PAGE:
This new Subpart H is not intended to be duplicative of requirements otherwise prescribed in part 1710, but rather, supplemental. It identifies requirements that are unique to loans made under the proposed Subpart H to finance EE Programs. It prescribes requirements for our direct borrowers. Our direct borrowers will then act as intermediary lenders to accomplish the investments outlined in an approved EE program. Where there is an express conflict with requirements elsewhere in part 1710, the provisions of Subpart H would apply, but otherwise Subpart H is not intended to supplant the applicability of the rest of part 1710 or other applicable parts in the Code of Federal Regulations.
In implementing Subpart H, as required for all of part 1710, RUS will work with Department of Energy (DOE), following the requirements set out by the Rural Electrification Act of 1936, Section 16 that states: “the Secretary in making or guaranteeing loans for the construction, operations, or enlargement of generating plants or electric transmission lines or systems shall consider such general criteria consistent with the provisions of this Act as may Start Printed Page 73361be published by the Secretary of Energy.”
Summary of Major Changes in Response to Comments on the Rule
The agency published a Proposed rulemaking on July 26, 2012, at 77 FR 43723. RUS received 63 comments on the proposed Energy Efficiency and Conservation Loan Program. The sixty three commenters consisted of industry representatives that included: Electric cooperatives, such as South Carolina Electric and Gas company; nonprofit energy efficiency supporters, such as the E3 coalition and the Sierra Club; and envelope organizations that represent RUS borrowers, such as the National Rural Electric Cooperative Association. Sixty two of the sixty three letters were extremely supportive of the regulation, and applauded RUS for proposing the program. The opposing letter stated that it was against all Federal programs.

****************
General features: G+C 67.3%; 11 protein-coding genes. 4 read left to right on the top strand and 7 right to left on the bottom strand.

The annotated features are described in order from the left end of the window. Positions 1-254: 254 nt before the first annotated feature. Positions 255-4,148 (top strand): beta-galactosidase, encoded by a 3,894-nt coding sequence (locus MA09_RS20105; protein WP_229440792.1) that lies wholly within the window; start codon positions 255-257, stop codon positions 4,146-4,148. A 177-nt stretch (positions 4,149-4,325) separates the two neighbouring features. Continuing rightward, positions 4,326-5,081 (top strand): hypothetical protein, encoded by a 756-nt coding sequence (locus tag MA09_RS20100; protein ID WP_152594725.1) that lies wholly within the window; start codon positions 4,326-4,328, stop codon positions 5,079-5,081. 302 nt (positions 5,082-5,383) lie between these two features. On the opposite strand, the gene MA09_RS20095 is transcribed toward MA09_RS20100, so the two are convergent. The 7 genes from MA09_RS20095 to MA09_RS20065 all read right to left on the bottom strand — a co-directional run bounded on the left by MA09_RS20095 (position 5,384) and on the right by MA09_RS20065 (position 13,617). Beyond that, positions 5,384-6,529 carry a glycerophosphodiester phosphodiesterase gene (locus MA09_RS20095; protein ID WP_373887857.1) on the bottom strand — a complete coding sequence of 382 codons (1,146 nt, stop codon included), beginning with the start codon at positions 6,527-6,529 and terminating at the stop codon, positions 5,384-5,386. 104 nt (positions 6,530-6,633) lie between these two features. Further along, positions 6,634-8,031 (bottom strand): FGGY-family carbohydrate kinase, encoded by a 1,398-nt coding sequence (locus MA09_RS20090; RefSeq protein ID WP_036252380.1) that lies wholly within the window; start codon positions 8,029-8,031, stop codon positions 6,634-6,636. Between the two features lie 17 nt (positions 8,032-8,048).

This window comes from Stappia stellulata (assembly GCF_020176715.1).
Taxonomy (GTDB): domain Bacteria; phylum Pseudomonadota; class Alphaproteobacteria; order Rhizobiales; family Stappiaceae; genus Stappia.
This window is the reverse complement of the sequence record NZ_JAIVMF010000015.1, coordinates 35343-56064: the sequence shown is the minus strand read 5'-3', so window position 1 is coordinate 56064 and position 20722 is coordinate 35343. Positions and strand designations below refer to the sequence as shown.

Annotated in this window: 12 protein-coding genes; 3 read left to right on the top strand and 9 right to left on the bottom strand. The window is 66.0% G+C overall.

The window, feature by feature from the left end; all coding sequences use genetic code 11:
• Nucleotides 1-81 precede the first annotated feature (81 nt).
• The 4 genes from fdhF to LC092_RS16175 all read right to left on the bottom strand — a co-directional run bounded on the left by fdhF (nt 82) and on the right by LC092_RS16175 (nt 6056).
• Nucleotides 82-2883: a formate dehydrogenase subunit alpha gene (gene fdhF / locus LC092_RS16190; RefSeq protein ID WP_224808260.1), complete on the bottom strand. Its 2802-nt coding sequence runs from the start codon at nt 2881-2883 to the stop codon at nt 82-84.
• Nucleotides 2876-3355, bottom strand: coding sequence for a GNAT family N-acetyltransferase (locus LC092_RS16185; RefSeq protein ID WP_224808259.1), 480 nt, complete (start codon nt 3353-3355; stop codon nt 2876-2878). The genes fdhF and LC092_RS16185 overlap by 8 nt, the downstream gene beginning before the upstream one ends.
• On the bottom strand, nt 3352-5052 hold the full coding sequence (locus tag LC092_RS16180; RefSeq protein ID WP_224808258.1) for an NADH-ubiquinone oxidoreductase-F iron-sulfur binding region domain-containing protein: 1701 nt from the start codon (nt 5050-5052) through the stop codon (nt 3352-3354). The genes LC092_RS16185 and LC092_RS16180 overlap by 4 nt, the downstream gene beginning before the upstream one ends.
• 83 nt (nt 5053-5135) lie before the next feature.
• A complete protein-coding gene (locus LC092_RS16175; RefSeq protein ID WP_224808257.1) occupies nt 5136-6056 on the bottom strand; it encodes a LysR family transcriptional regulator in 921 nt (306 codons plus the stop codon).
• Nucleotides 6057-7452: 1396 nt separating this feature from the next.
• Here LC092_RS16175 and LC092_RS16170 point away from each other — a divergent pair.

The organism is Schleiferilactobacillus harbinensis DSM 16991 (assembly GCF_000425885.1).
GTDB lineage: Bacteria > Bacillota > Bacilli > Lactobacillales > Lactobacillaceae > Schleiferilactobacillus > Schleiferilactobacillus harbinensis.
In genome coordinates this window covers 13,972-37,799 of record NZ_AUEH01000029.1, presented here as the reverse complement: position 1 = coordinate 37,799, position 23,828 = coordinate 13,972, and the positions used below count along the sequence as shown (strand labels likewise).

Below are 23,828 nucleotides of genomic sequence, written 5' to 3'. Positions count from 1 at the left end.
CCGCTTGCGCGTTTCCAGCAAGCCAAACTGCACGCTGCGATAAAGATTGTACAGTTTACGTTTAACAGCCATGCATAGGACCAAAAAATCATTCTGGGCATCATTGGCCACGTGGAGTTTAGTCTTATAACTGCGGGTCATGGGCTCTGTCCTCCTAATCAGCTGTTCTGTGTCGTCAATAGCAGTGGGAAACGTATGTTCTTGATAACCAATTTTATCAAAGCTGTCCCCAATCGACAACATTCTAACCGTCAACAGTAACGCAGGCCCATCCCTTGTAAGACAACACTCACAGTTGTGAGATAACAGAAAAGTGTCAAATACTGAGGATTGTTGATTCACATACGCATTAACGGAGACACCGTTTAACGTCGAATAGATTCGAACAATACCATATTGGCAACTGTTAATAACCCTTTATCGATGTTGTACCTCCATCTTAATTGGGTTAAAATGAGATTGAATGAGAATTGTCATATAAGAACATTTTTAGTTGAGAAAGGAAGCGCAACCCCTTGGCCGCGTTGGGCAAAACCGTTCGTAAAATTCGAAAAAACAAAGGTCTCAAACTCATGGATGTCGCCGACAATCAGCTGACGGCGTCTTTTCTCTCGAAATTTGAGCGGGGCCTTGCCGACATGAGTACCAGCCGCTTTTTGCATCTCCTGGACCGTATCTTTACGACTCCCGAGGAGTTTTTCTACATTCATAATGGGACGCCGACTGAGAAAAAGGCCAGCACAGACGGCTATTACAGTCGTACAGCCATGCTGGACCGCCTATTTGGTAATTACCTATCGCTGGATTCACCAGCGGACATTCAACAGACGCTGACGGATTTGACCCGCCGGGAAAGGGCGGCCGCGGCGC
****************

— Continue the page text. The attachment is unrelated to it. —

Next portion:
Major changes in response to these comments, include the following items:
1. Removed restrictions on the size of load modifiers.
2. Adjusted soft cost limitations from 4 percent to 5 percent.
3. Limit Consumer interest rate to 1.5 percent above the cost of the loan to the borrower.
4. Decreased the complexity of the loan program by eliminating performance thresholds.
5. Defined certified energy auditor.
6. Added fuel switching as an eligible purpose.
7. Clarified the definition of eligible borrowers to include former and new RUS borrowers that meet RUS standards specified in regulation and statute.
8. Changed the cost effectiveness requirements, extending requirements to 10 years or equipment useful life on an aggregate basis.